This web page contains telephone facts for kids and is an excellent resource for anyone of any age looking to learn about telephones. Our goal is to provide you with accurate, up to date facts about telephoness. In addition to facts about the telephone, we provide additional resources to help you with your research on this communications method.
The telephone facts below will help you learn about telephones, who invented the first telephone, how a telephone works, the different types of telephones and other telephone related facts. We hope these telephone facts are interesting and help you learn more about this revolutionary communications technology.
If any of the below telephone facts are inaccurate, please contact us and let us know.
21 Telephone Facts for Kids
- A telephone is a device that allows two or more people to communicate over a long distance.
- A traditional telephone converts audio sounds into an electrical signal, which is then sent over a cable or other communication channels, and then converted back to audio on the receiver’s end.
- A traditional telephone system (landline) is known as a POTS or plain old telephone service.
- Alexander Graham Bell was awarded the first patent for an electric telephone by the United States Patent and Trademark Office (USPTO) in March 1876.
- The patent number for the first electric telephone is U.S. Patent No. 174,465.
- The first telephone call was between Alexander Graham Bell and Thomas Watson.
- The first words spoken on a telephone call were Alexander Graham Bell stating to his assistant Thomas Watson, “Mr. Watson – come here – I want to see you.”
- The first phonebook was published in 1878, and it fit on one sheet of paper.
- One of the first people to have a telephone in their home was American writer Mark Twain (Samuel L. Clemens).
- In the early years of the telephone, switchboard operators would connect calls between two parties. Over time, they were replaced by automatic switchboards.
- A cordless telephone was a portable telephone that eliminated the need for a cable connecting the handset to the base of the phone. The range of cordless telephones is limited and other wireless devices using the same frequency would affect performance and quality.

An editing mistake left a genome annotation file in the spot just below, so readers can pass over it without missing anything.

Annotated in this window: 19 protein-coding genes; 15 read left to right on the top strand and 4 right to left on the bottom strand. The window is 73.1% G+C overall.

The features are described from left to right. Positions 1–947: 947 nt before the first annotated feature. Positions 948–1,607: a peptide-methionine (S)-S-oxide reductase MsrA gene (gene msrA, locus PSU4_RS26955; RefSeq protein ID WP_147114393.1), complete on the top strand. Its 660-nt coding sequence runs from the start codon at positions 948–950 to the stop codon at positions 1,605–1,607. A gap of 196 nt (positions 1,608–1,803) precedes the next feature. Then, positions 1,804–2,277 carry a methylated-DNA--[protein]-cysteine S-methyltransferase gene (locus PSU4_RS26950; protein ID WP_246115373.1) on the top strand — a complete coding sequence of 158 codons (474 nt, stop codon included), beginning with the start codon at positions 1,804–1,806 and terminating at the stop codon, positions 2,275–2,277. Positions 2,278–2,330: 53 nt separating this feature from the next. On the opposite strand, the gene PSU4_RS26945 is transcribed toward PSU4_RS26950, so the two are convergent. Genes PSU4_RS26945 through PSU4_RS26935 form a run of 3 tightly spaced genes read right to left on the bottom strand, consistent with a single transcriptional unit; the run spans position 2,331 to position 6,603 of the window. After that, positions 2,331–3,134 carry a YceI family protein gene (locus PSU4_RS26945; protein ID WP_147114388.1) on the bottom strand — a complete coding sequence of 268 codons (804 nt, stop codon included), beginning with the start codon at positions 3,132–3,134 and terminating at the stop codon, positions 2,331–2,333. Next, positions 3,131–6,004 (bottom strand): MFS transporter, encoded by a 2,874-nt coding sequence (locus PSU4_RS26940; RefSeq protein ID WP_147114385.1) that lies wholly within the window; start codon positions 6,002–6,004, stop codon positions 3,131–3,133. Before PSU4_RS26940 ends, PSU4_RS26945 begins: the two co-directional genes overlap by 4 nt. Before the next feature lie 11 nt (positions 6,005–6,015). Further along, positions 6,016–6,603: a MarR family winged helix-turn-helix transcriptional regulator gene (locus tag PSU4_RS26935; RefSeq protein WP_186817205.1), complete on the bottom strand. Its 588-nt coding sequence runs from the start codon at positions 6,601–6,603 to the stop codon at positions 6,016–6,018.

- A payphone is a coin-operated public telephone that could be used by anyone to make a call. With the rise of mobile devices, payphones have become mostly obsolete in developed countries.
- An answering machine was a device connected to a telephone line and allowed callers to leave a message if you didn’t answer the phone. Traditional answering machines have been replaced by digital voicemail services.
- A mobile phone, also known as a cell phone, is a phone without any wires that makes calls over a radio frequency.
- The first mobile phone available was released in 1983, and it was called the DynaTAC 8000x.
- VoIP (Voice over Internet Protocol) is a communications method that uses the internet to transmit communications, instead of public switched telephone network (PSTN).
- The first VoIP phone was called InternetPhone and was created by VocalTec in 1995.
- To honor Alexander Graham Bell, after his death in 1922 all telephones stopped ringing for one full minute.
- In 2013, a survey showed that about 69% of people over the age of 40 still used a phonebook to look up a number.
- In 2013, a survey showed that only 5% of people under the age of 40 used a phonebook at least once.
- In 2013, a survey showed that only 5% of people have used a pay phone in the last 12 months.
Additional Resources with Telephone Facts
- Who Invented the Telephone? – Find out who is the inventor of the telephone on the Library of Congress website.
- History of the Telephone – Learn about the history of the telephone on the Comporium Pioneer Club website.
- Timeline of the Telephone – View a timeline of the major milestones and inventions for the telephone.